Northrop Grumman Corp. says its Integrated Systems and Aerostructures (ISA) division was chosen to upgrade the E-2C Hawkeye airborne early warning and control (AEW&C) aircraft operated by Al Quwwat al Jawwiya il Misriya, the Egyptian Air Force, under a U.S. Navy foreign military sales contract worth approximately $138 million.

The work will be done in Egypt by ISA’s Airborne Early Warning and Electronic Warfare Systems unit. The contract covers non-recurring design and development work and the procurement of aircraft retrofit kits and initial spares. It also includes an option for kit installation.

In separate news, Northrop Grumman says its ISA division on Dec. 1 delivered the sixth production Joint Surveillance Target Attack Radar System (J-STARS) aircraft, the E8C P-7, to the U.S. Air Force’s 93rd Air Control Wing at Robins Air Force Base, Ga. The E8C P-6 was numerically the next in line for delivery, but will not be ready until early 2001.

The J-STARS aircraft is equipped with an advanced airborne surveillance and target acquisition system for real-time, highly accurate information.

For more information about the above contracts, contact Northrop Grumman by phone at 310-553-6262, fax 310-556-4561, or visit the Website at

South Africa Orders Fighters From BAe Systems, Saab

Under a recently-signed contract with the South African government, BAE Systems and Saab will deliver 24 Hawk 100 lead-in fighter trainers and 28 Gripen advanced light fighters worth a combined R15.7 billion.

With this agreement, South Africa has become the launch customer for the fourth generation Gripen. Sweden also has ordered 204 Gripens for its air force.

More information is available through Jan Ahlgren, vice president of communications at Saab AB-Gripen, at +46-13-18-39-07, or Linden Birns, BAE Systems, South Africa, +27-21-789-2977.

U.S. Defense Department Grants Contracts for Upgrades

The following are recent U.S. Defense Department contracts for avionics products:

  • The U.S. Air Force Air Logistic Center, at Robins AFB, Ga., awarded to Raytheon Aircraft Integrated Systems, Waco, Texas, a $30.2-million, firm-fixed-price contract for modification kits that include a digital automatic flight control system, a control display system, and a ground collision avoidance system. The kits are to be installed in C-130 and C-141 aircraft, to upgrade their all-weather landing systems and autopilots. See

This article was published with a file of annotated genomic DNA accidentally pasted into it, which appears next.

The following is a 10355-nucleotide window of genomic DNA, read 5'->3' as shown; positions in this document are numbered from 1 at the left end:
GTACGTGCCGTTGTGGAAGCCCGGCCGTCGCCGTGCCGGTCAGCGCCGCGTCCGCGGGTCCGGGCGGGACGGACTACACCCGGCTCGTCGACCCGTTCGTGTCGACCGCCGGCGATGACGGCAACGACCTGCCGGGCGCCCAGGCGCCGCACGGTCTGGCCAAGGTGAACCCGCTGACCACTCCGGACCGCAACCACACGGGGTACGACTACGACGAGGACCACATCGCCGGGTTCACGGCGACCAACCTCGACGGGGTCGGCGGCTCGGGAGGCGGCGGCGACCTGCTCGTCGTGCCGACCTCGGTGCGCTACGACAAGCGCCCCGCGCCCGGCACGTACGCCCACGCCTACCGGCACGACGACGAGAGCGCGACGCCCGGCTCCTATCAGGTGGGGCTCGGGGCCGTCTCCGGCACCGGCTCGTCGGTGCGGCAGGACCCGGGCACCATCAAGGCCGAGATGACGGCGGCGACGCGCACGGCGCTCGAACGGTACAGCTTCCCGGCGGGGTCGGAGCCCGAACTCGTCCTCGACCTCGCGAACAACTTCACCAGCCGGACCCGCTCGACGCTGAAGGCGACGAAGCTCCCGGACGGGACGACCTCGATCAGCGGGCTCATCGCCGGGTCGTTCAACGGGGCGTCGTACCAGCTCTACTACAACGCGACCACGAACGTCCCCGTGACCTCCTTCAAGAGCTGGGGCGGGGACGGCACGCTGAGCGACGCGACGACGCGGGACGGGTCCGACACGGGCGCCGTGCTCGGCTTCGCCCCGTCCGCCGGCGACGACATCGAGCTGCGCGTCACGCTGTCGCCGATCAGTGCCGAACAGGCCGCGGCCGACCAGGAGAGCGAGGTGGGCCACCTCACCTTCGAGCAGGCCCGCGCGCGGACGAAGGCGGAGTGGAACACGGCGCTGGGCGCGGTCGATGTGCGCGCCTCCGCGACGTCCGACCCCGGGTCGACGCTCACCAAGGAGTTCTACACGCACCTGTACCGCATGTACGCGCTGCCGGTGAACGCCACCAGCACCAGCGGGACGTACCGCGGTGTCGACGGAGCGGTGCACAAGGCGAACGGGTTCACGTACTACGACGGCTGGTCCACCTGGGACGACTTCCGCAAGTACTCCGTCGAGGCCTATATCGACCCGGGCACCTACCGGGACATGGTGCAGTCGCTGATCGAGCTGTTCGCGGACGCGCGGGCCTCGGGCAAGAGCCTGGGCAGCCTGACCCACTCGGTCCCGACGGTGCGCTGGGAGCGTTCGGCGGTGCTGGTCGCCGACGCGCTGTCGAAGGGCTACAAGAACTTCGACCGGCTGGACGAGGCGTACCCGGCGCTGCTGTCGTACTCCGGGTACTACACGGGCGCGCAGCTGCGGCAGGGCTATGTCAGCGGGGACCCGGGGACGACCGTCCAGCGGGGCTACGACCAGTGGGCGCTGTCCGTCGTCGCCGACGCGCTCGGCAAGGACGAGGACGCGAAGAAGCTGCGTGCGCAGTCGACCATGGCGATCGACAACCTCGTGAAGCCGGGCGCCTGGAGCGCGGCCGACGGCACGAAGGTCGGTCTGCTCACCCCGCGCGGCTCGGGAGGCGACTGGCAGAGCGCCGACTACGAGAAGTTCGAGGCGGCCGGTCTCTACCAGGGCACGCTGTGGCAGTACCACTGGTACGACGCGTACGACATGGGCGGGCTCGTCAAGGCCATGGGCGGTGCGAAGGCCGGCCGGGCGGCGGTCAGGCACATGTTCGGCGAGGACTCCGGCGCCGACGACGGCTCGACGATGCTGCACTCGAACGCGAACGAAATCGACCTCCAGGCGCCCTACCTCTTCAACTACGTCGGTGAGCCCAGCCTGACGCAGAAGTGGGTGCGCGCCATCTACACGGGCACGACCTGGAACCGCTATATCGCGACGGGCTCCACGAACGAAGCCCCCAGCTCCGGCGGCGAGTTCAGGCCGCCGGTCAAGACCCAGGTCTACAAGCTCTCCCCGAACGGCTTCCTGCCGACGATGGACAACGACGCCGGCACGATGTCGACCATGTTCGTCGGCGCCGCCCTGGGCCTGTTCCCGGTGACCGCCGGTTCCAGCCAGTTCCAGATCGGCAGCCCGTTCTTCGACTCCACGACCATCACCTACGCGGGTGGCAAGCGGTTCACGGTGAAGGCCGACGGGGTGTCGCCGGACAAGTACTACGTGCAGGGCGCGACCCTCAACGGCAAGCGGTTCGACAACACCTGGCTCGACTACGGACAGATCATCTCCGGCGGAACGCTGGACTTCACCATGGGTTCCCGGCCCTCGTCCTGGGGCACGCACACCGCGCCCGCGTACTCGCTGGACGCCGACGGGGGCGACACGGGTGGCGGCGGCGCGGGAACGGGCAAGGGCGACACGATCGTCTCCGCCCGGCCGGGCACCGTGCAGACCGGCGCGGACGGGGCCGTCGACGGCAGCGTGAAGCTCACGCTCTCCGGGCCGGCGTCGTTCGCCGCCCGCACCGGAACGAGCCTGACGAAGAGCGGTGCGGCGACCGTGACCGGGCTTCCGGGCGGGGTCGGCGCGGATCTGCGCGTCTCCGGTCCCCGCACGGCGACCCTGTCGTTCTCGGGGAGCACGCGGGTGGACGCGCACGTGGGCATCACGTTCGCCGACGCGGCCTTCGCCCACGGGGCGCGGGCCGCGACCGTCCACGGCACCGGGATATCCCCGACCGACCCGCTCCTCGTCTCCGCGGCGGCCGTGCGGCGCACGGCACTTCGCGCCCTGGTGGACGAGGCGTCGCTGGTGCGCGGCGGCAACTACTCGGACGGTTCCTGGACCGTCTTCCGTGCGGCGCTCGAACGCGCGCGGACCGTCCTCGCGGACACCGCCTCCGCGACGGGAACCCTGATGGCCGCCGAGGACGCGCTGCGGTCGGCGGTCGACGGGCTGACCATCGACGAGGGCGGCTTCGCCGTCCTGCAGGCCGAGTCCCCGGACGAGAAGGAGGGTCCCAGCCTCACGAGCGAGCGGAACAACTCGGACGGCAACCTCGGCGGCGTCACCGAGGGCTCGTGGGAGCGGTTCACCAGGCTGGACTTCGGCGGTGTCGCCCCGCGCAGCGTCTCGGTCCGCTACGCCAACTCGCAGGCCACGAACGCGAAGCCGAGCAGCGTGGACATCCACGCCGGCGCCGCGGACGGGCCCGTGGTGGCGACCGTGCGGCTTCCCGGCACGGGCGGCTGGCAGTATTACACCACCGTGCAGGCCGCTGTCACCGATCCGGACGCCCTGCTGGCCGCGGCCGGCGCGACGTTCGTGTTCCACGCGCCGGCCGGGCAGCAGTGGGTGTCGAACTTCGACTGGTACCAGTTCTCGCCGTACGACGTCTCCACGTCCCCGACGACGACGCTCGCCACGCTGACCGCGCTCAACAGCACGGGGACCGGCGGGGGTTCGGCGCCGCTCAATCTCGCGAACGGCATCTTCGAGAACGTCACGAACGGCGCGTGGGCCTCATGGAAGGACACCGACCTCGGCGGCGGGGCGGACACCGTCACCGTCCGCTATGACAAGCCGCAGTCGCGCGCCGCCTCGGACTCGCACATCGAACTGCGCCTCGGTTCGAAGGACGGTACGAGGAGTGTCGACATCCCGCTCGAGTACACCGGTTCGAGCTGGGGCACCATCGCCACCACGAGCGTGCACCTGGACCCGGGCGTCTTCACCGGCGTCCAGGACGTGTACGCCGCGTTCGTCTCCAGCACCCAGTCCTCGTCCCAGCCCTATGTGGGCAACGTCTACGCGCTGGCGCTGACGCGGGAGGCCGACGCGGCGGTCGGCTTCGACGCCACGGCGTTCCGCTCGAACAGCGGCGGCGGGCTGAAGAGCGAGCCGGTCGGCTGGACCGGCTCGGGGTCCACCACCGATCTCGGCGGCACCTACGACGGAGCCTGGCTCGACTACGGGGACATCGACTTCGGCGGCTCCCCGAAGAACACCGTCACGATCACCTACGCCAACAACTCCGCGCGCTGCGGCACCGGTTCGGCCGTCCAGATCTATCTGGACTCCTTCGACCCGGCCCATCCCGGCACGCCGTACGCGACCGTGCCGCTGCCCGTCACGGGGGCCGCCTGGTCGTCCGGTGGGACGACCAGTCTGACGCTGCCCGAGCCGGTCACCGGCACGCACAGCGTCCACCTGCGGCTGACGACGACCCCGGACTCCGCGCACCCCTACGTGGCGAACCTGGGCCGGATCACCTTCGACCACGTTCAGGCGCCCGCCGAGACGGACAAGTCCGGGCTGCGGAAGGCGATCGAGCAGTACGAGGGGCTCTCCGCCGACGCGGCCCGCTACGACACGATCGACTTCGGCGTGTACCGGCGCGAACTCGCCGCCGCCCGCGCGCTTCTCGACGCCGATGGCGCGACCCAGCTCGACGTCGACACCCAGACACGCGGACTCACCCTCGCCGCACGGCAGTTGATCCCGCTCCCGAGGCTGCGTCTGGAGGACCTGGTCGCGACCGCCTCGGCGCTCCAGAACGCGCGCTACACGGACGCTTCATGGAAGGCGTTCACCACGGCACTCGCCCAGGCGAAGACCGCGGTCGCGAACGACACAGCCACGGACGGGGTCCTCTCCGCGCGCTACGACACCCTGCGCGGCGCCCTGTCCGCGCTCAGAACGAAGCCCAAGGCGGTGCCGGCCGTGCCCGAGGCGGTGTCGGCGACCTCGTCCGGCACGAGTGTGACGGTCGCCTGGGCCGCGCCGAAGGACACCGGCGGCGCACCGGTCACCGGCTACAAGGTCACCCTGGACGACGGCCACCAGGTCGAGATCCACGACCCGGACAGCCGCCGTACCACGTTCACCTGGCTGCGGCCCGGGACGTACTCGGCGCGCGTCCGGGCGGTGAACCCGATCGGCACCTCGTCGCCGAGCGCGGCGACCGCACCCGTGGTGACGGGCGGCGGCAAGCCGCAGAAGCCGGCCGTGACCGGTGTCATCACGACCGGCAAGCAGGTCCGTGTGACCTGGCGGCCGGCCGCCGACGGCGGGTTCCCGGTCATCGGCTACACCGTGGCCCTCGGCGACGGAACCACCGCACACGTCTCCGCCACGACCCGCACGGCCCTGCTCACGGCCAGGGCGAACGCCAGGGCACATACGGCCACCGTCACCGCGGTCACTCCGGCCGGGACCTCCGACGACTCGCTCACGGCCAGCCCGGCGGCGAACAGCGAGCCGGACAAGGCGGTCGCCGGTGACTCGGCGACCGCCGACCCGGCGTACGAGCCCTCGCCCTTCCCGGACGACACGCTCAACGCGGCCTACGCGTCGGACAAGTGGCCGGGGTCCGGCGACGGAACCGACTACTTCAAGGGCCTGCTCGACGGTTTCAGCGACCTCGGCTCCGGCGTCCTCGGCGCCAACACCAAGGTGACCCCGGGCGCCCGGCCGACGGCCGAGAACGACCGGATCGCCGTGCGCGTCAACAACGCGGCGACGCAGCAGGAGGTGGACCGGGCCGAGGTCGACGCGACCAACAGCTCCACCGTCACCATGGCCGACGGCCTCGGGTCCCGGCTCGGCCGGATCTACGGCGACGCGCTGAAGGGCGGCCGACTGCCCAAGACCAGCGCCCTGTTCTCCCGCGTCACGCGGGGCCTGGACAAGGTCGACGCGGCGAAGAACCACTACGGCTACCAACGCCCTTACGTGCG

• Naval Air Systems Command, Patuxent River, Md., awarded the L-3 Display Systems division of L-3 Communications an $11.2-million contract for 30 programmable tactical information display units to be installed in F-14B/D aircraft. The modification work, to be completed in September 2001, will be carried out at L-3’s Alpharetta, Ga., facility. See

  • The U.S. Air Force awarded Rockwell Collins a $113.4-million contract to continue the KC-135 tanker aircraft retrofit program. This marks the fifth production option awarded to Collins under the KC-135 Pacer CRAG (compass, radar and Global Positioning System) contract. The total shipset quanitity is now up to 505.

Wounds Heal, Argentina and UK Perform Joint Exercise

The United Kingdom and Argentina recently carried out the first bilateral exercise in more than 17 years. It was a search-and-rescue exercise. The conflict in 1982 in the Falkland Islands explains in large part the long duration between co-operative exercises.

Air Traffic Control

New NASA Simulator to Help Resolve Airport Capacity Problem

The National Aeronautics and Space Administration (NASA) officially opened in December FutureFlight Central, a full-scale tower simulator developed to help resolve airport capacity problems. Jointly funded for $10 million by NASA and the Federal Aviation Administration, the facility is located at Ames Research Center, Moffett Field, Calif.

A 12-screen, high-resolution video system provides a 360� view of airports modeled for simulation. A model of nearby San Francisco International Airport has been installed in FutureFlight Central. See

Former RAF Station Becomes An International Airport in UK

A former Royal Air Force station in Kent, UK, is now a fully licensed international airport under the name of London Manston Airport. The conversion to civil use was carried out by Thomson-CSF through its subsidiaries Thomson-CSF Services Industrie and Thomson-CSF Support Services Ltd on behalf of the Wiggins Group Plc.

The conversion involved the installation of DME, ILS and NDB aids, an upgrade of the ground lighting and a new control tower.

ICAO Predicts Dramatic Growth in the Asia/Pacific

The International Civil Aviation Organisation (ICAO) predicts a rise in passenger numbers on trans-Pacific routes from 26 million in 1998 to 72 million in 2014. Passenger numbers on intra-Asia/Pacific routes are expected to increase from 67 million to 145 million over the same period.

These figures translate into a doubling of aircraft movements across the Pacific, from approximately 132,000 in 1998 to some 264,000 in 2014. For more information, visit

African Countries Consider WAAS-like Nav System

To improve Africa’s aviation infrastructure, experts and government representatives from 21 African nations under the umbrella organization known as the Common Market for Eastern and Southern Africa (COMESA) recently expressed interest in developing a GPS-based, navigation and landing system that could be modeled on the U.S. Wide Area Augmentation System (WAAS). According to the industry newsletter, Global Positioning & Navigation News, COMESA countries also are working with a consortium that has proposed a high-altitude air space management concept using unaugmented GPS signals.